Monday, June 11, 2018

Legitimate Theater: Bonus #4. The Band's Visit (2018)

The Band's Visit
Welcome to Legitimate Theater: a column dedicated to movie-based stage musicals. The goal of this series is to explore those stories that originated in films and eventually worked their way onto Broadway and beyond. By the end of each entry, there will hopefully be a better understanding of this odd but rampant trend in modern entertainment. Are these stories really worth telling through song and dance? How can it even compare to the technical prowess of a camera and seamless editing? Join me on this quest as I explore the highs and lows of this trend on the third Wednesday of every month and hopefully answer what makes this Legitimate Theater.


In what I'm writing off as a happy accident, I forgot to write about The Band's Visit before it won big at the Tonys last night. With that said, it's definitely based on the most obscure movie of the group, and would be easily to overlook in most circles. However, it's a film that could benefit from a musical component, especially given that it's about how music brings everyone together. The fact that it's between Egyptian and Israeli cultures only sweetens the deal. The question isn't so much now will it win but if it actually deserved it.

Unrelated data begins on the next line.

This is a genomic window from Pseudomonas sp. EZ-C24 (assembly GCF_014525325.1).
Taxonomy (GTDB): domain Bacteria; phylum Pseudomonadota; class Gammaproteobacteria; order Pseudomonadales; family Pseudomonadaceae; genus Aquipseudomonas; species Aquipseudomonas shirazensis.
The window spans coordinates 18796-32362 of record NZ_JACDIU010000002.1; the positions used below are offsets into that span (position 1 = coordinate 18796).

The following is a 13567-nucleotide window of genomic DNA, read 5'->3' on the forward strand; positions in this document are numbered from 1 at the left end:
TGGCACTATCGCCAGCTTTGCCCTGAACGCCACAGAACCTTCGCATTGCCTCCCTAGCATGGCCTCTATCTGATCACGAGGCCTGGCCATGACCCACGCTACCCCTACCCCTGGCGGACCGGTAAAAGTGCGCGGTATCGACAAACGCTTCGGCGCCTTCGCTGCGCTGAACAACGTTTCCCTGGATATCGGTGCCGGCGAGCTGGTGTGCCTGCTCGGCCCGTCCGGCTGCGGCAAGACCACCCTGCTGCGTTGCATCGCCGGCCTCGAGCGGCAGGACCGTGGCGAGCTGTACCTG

A Quick Background

Tony Wins: 10 Wins including Best Musical
Based on: The Band's Visit (2007)
Music: David Yazbek
Lyrics: David Yazbek
Book: Itamar Moses
Prominent Actors: Katrina Lenk, Tony Shalhoub, John Cariani, Ari'el Stachel


1. "Overture"
2. "Waiting"
3. "Welcome to Nowhere"
4. "It Is What It Is"
5. "The Beat of Your Heart"
6. "Soraya"
7. "Omar Sharif"
8. "Haj-Butrus"
9. "Papi Hears the Ocean"